The Info List - Boris Karloff

William Henry Pratt (23 November 1887 – 2 February 1969), better known by his stage name Boris Karloff, was an English actor who was primarily known for his roles in horror films.[2] He portrayed Frankenstein's monster
Frankenstein's monster
in Frankenstein (1931), Bride of Frankenstein (1935) and Son of Frankenstein
Son of Frankenstein
(1939). He also appeared as Imhotep in The Mummy (1932). His best-known non-horror role is as the Grinch, as well as the narrator, in the animated television special of Dr. Seuss' How the Grinch
Stole Christmas! (1966). For his contribution to film and television, Boris Karloff
Boris Karloff
was awarded two stars on the Hollywood Walk of Fame.


1 Early years 2 Acting career 3 Hollywood

3.1 Stardom in the 1930s 3.2 The 1940s and 1950s 3.3 Last years

4 Spoken word recordings and horror anthologies 5 Personal life 6 Death 7 Legacy 8 Filmography 9 Radio appearances 10 See also 11 References 12 External links

Early years[edit]

English Heritage
English Heritage
Blue plaque
Blue plaque
marking Karloff's birthplace at 36 Forest Hill Road, London

Boris Karloff
Boris Karloff
was born William Henry Pratt on 23 November 1887,[3] at 36 Forest Hill Road, Camberwell, London, England.[4] Pratt stated that he was born in Dulwich, which is nearby in London.[5] His parents were Edward John Pratt, Jr. and Eliza Sarah Millard. His brother, Sir John Thomas Pratt, was a British diplomat.[6] His mother's maternal aunt was Anna Leonowens, whose tales about life in the royal court of Siam (now Thailand) were the basis of the musical The King and I. He was bow-legged, had a lisp and stuttered as a young boy.[7] He conquered his stutter, but not his lisp, which was noticeable throughout his career in the film industry. Pratt spent his childhood years in Enfield, in the County of Middlesex. He was the youngest of nine children, and following his mother's death was brought up by his elder siblings. He received his early education at Enfield Grammar School, and later at the private schools of Uppingham School
Uppingham School
and Merchant Taylors' School. After this, he attended King's College London
where he took studies aimed at a career with the British Government's Consular Service. However, in 1909, he left university without graduating and drifted, departing England
for Canada, where he worked as a farm labourer and did various odd itinerant jobs until happening upon acting.[8] Acting career[edit] He began appearing in theatrical performances in Canada, and during this period he chose Boris Karloff
Boris Karloff
as his stage name. Some have theorised that he took the stage name from a mad scientist character in the novel The Drums of Jeopardy called "Boris Karlov". However, the novel was not published until 1920, at least eight years after Karloff had been using the name on stage and in silent films (Warner Oland played "Boris Karlov" in a film version in 1931). Another possible influence was thought to be a character in the Edgar Rice Burroughs fantasy novel H. R. H. The Rider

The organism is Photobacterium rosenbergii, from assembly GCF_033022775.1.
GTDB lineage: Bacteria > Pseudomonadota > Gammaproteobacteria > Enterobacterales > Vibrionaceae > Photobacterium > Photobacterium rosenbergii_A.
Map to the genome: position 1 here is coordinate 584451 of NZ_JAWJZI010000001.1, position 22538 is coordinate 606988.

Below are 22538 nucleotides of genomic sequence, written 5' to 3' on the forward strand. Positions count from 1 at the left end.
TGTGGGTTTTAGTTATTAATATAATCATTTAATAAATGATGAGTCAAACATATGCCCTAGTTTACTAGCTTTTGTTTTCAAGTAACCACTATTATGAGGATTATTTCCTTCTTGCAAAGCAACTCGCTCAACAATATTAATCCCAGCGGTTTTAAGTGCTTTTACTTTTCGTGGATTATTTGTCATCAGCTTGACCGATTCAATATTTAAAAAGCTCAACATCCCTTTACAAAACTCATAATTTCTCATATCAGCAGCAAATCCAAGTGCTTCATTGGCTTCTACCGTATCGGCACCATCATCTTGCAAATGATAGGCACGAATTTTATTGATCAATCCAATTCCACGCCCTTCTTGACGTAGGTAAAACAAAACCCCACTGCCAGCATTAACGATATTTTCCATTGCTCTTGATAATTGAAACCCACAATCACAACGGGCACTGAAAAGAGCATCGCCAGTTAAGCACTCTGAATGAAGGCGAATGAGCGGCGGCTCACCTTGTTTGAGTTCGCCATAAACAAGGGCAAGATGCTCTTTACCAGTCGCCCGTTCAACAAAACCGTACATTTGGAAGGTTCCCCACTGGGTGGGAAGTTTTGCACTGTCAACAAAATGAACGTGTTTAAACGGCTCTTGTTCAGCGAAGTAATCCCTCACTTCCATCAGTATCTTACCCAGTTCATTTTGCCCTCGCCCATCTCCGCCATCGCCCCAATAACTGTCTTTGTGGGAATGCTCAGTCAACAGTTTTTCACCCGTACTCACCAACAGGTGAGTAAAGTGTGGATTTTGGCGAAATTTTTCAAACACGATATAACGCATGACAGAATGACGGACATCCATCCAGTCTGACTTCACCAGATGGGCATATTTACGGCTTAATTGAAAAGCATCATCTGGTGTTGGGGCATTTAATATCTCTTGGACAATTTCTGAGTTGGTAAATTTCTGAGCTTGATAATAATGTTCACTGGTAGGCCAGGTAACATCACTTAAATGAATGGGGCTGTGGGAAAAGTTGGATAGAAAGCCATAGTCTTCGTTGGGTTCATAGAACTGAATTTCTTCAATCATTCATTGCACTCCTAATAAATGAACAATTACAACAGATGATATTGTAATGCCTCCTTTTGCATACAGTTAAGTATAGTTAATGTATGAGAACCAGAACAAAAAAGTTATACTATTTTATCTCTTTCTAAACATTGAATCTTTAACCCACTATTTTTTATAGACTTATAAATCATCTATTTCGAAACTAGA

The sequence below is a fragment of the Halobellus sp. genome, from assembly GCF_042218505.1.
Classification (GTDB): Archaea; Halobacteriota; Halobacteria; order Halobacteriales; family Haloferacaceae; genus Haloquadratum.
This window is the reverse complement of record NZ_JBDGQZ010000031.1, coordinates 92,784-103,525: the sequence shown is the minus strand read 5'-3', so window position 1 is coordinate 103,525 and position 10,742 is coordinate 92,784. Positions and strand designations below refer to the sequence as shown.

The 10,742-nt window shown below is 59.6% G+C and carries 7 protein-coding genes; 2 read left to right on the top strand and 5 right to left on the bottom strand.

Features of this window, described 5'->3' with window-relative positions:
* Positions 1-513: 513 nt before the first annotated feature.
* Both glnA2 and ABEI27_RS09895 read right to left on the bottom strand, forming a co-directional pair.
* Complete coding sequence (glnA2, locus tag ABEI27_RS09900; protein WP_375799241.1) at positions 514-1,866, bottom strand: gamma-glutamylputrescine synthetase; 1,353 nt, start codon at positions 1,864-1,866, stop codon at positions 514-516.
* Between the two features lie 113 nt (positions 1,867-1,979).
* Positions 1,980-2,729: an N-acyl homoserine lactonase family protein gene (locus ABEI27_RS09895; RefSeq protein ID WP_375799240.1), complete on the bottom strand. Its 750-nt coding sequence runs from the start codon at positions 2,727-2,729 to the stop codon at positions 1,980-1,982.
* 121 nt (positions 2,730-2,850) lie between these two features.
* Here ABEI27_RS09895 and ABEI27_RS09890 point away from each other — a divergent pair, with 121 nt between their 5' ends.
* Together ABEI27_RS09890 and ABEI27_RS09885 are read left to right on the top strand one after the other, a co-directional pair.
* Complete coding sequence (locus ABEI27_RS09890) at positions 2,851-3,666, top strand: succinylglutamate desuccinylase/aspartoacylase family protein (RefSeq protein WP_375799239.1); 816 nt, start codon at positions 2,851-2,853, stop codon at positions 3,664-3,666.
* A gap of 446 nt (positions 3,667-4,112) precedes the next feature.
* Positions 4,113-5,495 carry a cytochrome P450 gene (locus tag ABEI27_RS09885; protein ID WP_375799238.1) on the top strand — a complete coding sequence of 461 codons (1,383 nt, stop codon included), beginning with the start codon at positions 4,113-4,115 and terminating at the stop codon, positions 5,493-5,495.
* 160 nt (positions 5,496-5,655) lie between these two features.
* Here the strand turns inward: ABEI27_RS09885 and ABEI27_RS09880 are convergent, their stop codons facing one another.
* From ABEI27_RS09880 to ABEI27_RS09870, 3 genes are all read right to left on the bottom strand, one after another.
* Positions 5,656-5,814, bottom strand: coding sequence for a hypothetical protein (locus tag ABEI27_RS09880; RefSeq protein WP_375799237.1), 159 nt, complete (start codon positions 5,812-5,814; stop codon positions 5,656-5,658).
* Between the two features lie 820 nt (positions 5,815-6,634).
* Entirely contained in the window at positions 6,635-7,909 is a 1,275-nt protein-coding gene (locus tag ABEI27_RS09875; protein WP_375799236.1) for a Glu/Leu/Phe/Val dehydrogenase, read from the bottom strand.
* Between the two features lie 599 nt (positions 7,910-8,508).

The Rider
which features a "Prince Boris of Karlova", but as the novel was not published until 1915, the influence may be backward, that Burroughs saw Karloff in a play and adapted the name for the character. Karloff always claimed he chose the first name "Boris" because it sounded foreign and exotic, and that "Karloff" was a family name (from Karlov—in Cyrillic, Карлов—a name found in several Slavic countries, including Russia, Ukraine and Bulgaria[9]). However, his daughter Sara Karloff publicly denied any knowledge of Slavic forebears, "Karloff" or otherwise. One reason for the name change was to prevent embarrassment to his family. Whether or not his brothers (all dignified members of the British Foreign Service) actually considered young William the "black sheep of the family" for having become an actor, Karloff apparently worried they felt that way. He did not reunite with his family until he returned to Britain to make The Ghoul (1933), extremely worried that his siblings would disapprove of his new, macabre claim to world fame. Instead, his brothers jostled for position around him and happily posed for publicity photographs. After the photo was taken, Karloff’s brothers immediately started asking about getting a copy of their own. The story of the photo became one of Karloff’s favorites.[10] Karloff joined the Jeanne Russell Company in 1911 and performed in towns like Kamloops
(British Columbia) and Prince Albert (Saskatchewan). After the devastating tornado in Regina on 30 June 1912, Karloff and other performers helped with clean-up efforts.[11] He later took a job as a railway baggage handler and joined the Harry St. Clair Co. that performed in Minot, North Dakota, for a year in an opera house above a hardware store. Whilst he was trying to establish his acting career, Karloff had to perform years of manual labour in Canada